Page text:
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Sunday, 04 September 2016 00:00

HERVs, Transposons and Human Diseases – Part II

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by Alfred Grech & Sandra Baldacchino

The Host Cellular Response To Transposable Elements

 

It is obvious that TEs can have a neutral, good or bad effect on the genome when they transpose. In the short term TEs can cause havoc when unleashed. The host response to limit the harmful effects of TEs is a multi-layered one directed at the various stages of the life cycle of TEs.1 Table 7 below hints at some of the known processes that the mammalian cell has developed to repress TE activity.  Many of the processes ‘cross talk’ with each other and form complicated networks involving several stages and molecules. It is not the intention of this paper to go into these in detail but the main molecular protagonists are mentioned in the table, for those keen to find out more about the subject.

 

TE Life Cycle Stage

Main Processes Involved

Molecules Involved

1) TE Transcription

Epigenetic modifications

DNA methylation; histone modifications; proteins that bring about the formation of repressive chromatin states

2) Post-Transcriptional Processing of TE RNAs

(i)  RNA Editing

(ii) RNAi

 

(i) RNA editases

(ADAR family; APOBEC proteins; Dicer protein; Argonaute proteins; short interfering RNA,  microRNA, RNA-induced silencing complex, Piwi-interacting RNA )

3) Integration of TE Copies

DNA Repair

DNA repair enzymes

e.g.  ERCC1/XPF endonuclease

 

Table 7: The Multilayered Host Response to TEs

 

Epigenetic modifications simply refer to chemical tags that are made to the chromatin template rendering it condensed and so repressive for transcription. Specifically, such epigenetic modifications include (i) DNA-methylation and (ii) modifications to tails of histone proteins. Here, some in depth description of these processes is important in order to understand how by knowing them, prevention and treatment could be devised for some of the medical conditions in which TEs are being implicated in their pathogenesis.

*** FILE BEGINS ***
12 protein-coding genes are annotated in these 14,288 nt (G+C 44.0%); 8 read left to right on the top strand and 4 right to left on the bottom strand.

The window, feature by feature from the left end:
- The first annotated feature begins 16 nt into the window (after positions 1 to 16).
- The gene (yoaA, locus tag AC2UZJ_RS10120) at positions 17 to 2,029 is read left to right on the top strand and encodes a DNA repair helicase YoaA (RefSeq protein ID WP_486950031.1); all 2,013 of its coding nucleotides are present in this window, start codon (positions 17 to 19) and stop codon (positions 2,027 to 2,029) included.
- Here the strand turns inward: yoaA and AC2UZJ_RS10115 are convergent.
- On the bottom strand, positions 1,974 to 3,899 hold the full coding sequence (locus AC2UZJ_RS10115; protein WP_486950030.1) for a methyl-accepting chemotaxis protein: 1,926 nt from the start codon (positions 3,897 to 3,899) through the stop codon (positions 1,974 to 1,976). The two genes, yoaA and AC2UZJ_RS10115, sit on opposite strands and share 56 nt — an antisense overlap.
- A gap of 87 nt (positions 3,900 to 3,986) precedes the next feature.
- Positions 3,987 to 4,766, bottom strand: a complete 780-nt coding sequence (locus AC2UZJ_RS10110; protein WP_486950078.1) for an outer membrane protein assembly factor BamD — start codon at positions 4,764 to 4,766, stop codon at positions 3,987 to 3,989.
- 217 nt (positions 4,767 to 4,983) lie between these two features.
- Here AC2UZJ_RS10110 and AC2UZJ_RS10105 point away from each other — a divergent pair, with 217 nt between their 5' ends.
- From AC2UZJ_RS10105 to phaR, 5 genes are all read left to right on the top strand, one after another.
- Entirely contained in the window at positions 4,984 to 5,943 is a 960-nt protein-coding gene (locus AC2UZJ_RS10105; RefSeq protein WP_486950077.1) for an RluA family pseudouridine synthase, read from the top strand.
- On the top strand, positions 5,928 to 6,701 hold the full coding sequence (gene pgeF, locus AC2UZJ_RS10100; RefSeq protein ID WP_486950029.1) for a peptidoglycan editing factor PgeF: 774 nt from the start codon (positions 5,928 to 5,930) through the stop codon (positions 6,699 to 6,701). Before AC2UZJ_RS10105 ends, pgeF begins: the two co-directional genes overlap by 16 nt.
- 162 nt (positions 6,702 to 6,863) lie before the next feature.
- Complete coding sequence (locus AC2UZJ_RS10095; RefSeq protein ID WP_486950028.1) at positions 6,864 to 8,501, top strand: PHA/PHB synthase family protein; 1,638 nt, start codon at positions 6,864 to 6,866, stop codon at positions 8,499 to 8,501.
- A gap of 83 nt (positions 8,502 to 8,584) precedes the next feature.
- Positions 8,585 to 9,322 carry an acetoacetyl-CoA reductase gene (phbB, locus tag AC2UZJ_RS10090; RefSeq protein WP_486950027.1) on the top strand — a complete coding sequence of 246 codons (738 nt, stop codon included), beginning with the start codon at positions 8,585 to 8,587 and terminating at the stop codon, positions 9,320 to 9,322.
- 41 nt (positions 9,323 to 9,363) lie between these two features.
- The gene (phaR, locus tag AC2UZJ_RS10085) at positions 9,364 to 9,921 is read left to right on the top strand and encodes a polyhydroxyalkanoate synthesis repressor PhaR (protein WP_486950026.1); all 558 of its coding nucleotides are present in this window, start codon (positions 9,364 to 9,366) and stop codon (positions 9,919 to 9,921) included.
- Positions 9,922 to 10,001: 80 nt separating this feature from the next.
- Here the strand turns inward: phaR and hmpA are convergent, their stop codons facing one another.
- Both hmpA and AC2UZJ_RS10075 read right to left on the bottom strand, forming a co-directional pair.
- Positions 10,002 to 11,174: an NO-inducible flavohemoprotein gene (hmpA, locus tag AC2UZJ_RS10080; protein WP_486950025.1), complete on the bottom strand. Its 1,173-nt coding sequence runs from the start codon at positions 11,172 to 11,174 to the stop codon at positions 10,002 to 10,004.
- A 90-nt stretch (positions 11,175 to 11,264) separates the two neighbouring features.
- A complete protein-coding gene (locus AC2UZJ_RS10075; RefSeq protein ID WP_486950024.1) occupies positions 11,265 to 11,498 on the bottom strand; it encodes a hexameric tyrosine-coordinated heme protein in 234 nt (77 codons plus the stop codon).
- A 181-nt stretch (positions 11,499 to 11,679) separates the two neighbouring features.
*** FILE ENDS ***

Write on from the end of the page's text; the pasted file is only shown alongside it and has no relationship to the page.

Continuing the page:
Figure 2: DNA Methylation and Histone Modification are the two main epigenetic modifications in mammals, including humans (Dr Mark Hill, Molecular Development – Epigenetics (2010).

 

In DNA-methylation, a methyl donor molecule called S-adenosylmethionine donates a methyl group which is covalently added to the carbon-5 position of cytosine within the CpG dinucleotide in the DNA molecule. This reaction is enzyme mediated and is performed by a family of enzymes called DNA methyltransferases (DNMTs).

 

Histone proteins come together in octamers i.e. 8 molecules, to form the core of nucleosomes around which the DNA double helix wraps. In doing so, they present tails that stick out. These histone tails have amino acids, like lysine and arginine, which can be chemically modified. These chemical modifications of these amino acids on the histone tails affect how the histone proteins interact with DNA, modifying the chromatin template structure and thus act as an epigenetic mechanism. Histone acetylation is one of the best-studied histone modifications. Histone acetyltransferases (HATs) catalyses this acetylation and uses acetyl-coenzyme A as a donor molecule. Histone acetylation occurs largely at lysine residues of the histone H4 and H3, which are core histones of nucleosomes. The level of histone acetylation depends on a balance between the action of HATs and histone deacetylases (HDACs). Another histone modification is that of histone methylation. Histone methylation is harnessed by a family of enzymes called histone methyltransferases (HMTs). On the other hand and to balance the effect of HMTs when needed, histone demethylases (HDMs) remove methyl groups from histone.